The EUR/USD pair trimmed its previous gains and trades in the 1.1290 region, as demand for the greenback surged on the back of soaring government bond yields. Tepid EU Markit Manufacturing PMIs pressured the EUR. The EUR/USD pair started the week on the back foot, falling to 1.1279 and trimming its previous weekly gains.
the German index was downwardly revised to 57.4, although the one for the EU was confirmed at 58. The US calendar included November Construction Spending, up 0.4% MoM and the Markit Manufacturing PMI, which printed at 57.7.
USD/JPY struggled to capitalize on its intraday positive move to an over one-month high. The risk-on mood undermined the safe-haven JPY and extended some support to the major. The The USD/JPY pair dropped to a fresh daily low during the mid-European session, with bears now awaiting a sustained break below the key 115.00 psychological mark.
In fact, the yield on the benchmark 10-year US government bond shot back to 1.54%. This, along with the Fed's hawkish outlook, indicating at least three rate hikes in 2022, assisted the USD to regain positive traction and reverse a major part of Friday's slide.
GBP/USD came under renewed bearish pressure in the early American session and fell below 1.3500. The dollar continues to gather strength with the 10-year US Treasury bond yield rising nearly 4% and climbing toward 1.6%. GBP/USD has registered impressive gains in the last two weeks of the year but bulls seem to have lost interest on the first trading day of 2022. The pair has already tested 1.3500 once and the bearish pressure could increase in case buyers stop defending that level.
The American dollar surged across the FX board as US government bond yields soared at the start of the year, reviving inflation-related concerns. AUD/USD trades sub-0.7200 further weighed by plummeting gold prices.
The diverging paths between the RBA and Federal Open Market Committee (FOMC) casts a bearish outlook for AUD/USD as Governor Philip Lowe and Co. expect “underlying inflation to reach 2½ per cent over 2023,” and it seems as though the Board will stick to a wait-and-see approach over the coming months the central bank “will not increase the cash rate until actual inflation is sustainably within the 2 to 3 per cent target range.”
Gold prices fell more than 1% on Monday as a risk-on rally in equities pressured bullion, with investors shrugging off concerns around the impact of the Omicron coronavirus variant. Spot gold dipped 1.5% to $1.800.68 an ounce by 1:37 p.m. ET, set for its biggest one-day percentage decline in more than a month. U.S. gold futures settled down 1.6% at $1.800.10.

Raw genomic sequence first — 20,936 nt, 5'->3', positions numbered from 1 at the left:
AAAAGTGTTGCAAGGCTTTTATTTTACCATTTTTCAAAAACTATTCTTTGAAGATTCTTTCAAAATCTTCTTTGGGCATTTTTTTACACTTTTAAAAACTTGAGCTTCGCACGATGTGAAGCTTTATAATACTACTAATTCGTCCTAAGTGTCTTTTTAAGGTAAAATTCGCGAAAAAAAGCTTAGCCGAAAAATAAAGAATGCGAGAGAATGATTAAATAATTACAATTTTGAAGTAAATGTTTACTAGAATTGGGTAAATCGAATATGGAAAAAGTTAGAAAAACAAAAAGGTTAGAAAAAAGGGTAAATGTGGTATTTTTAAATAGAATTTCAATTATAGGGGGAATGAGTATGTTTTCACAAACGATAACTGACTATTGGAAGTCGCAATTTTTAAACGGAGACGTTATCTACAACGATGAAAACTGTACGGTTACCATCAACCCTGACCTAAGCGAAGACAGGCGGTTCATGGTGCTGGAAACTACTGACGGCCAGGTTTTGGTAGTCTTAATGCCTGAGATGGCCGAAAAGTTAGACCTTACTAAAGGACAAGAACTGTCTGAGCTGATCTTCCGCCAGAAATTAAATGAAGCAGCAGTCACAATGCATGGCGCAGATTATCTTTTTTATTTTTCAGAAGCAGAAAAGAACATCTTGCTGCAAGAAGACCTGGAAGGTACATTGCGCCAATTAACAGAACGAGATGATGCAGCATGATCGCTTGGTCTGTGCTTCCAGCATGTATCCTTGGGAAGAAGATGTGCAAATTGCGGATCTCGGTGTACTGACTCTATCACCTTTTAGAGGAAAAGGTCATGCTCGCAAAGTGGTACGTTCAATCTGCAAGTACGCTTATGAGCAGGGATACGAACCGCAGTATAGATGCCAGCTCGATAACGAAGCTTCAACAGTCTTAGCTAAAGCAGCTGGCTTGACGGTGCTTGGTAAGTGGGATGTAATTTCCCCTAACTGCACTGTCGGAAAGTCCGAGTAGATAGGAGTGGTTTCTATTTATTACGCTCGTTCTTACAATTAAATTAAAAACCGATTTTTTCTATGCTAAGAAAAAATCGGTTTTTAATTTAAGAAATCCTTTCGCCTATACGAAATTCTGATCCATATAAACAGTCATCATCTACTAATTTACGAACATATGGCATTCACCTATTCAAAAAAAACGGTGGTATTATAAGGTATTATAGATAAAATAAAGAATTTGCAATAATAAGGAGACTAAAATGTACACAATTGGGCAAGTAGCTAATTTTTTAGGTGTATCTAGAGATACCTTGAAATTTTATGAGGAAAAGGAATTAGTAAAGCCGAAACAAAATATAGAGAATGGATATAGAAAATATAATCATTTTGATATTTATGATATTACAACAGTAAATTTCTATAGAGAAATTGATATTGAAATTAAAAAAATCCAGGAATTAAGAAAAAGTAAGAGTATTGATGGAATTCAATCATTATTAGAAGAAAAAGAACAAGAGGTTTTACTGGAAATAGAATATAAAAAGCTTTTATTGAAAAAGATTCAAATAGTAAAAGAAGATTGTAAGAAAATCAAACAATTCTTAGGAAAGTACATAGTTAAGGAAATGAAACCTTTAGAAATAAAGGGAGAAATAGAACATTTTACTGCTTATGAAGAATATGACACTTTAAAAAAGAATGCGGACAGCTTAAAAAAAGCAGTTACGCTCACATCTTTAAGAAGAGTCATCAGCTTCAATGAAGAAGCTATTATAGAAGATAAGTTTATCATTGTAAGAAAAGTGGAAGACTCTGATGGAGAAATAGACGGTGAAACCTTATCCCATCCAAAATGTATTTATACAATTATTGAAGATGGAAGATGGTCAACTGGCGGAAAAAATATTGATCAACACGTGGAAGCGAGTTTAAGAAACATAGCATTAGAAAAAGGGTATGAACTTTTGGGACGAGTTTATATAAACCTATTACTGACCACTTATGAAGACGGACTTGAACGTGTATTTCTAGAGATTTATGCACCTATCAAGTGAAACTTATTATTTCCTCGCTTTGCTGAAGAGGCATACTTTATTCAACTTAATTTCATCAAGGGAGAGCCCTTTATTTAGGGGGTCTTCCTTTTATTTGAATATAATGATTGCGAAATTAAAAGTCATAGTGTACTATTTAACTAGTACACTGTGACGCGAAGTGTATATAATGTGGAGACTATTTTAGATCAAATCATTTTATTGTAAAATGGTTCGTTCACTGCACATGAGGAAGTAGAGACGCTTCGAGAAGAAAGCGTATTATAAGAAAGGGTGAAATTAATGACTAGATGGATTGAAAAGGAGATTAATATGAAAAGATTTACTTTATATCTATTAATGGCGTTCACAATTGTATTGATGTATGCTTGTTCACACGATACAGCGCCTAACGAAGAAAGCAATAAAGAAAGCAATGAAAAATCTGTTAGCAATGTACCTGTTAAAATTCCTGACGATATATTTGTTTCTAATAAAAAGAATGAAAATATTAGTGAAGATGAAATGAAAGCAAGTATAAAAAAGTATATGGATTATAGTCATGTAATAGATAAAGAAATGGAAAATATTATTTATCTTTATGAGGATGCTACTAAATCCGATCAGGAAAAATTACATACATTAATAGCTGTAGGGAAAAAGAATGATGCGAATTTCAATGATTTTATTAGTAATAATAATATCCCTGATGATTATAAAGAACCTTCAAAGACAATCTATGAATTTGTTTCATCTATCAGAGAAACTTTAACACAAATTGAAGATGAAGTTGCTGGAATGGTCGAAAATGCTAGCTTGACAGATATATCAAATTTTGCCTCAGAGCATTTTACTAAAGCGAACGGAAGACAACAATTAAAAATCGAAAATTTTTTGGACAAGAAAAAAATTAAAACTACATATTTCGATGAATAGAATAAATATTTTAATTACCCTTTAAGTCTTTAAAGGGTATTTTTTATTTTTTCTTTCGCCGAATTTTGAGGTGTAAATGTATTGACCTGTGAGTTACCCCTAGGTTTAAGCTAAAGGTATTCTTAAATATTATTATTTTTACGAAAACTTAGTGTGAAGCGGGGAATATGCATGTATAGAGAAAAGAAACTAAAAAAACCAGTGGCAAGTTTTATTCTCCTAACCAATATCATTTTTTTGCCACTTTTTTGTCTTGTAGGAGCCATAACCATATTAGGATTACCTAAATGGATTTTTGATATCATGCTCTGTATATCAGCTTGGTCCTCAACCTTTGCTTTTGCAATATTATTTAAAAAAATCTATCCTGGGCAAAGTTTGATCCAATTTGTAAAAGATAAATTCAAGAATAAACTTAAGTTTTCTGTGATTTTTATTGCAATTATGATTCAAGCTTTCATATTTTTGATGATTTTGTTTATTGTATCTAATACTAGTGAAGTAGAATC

Rising yields, a firmer dollar and improved risk sentiment are boosting equities, putting pressure on the gold market. The dollar rose against a basket of major currencies, making gold more expensive for overseas buyers, tracking government bond yields as investors anticipate the U.S. Federal Reserve will stay on its path of interest rate hikes in 2022.
Oil slipped below $78 a barrel on Monday as OPEC+ looked set to agree to a further oil output increase and concern persisted about the demand impact of rising coronavirus cases, despite hopes of a further recovery in 2022. OPEC and its allies, or OPEC+, are expected on Tuesday to agree to the output hike.
The omicron coronavirus variant has brought record case counts and dampened New Year festivities worldwide, with more than 4,000 flights cancelled on Sunday. Brent crude was down 42 cents, or 0.5%, to $77.36 a barrel at 14:02 GMT, having earlier risen as high as $79.05. U.S. West Texas Intermediate (WTI) crude slipped 52 cents or 0.7%, to $74.69.
Apple briefly hit a market cap of $3 trillion or was up over 2% during intraday trading on Monday and to a price per share just under $182, before dropping back under the mark shortly afterwards. Apple broke the barrier when its share price hit $182.86. The milestone is mostly symbolic but it shows investors remain bullish on Apple stock and its ability to grow.
At a market value of $3 trillion, Apple tripled its valuation in under four years. And analysts see plenty of room to run. Apple showed annual growth across all of its product categories in its fourth-quarter earnings, with revenue up 29% year-over-year. While the iPhone is still the biggest sales driver, Apple’s services business grew 25.6% year-over-year and delivered more than $18 billion in revenue during the quarter.
WFC stands to benefit the most of our coverage universe from higher interest rates, while it has made significant investments in its control functions since its retail banking sales practice issues came to light,” Barclays analyst Jason Goldberg wrote in a commentary cited by CNBC.
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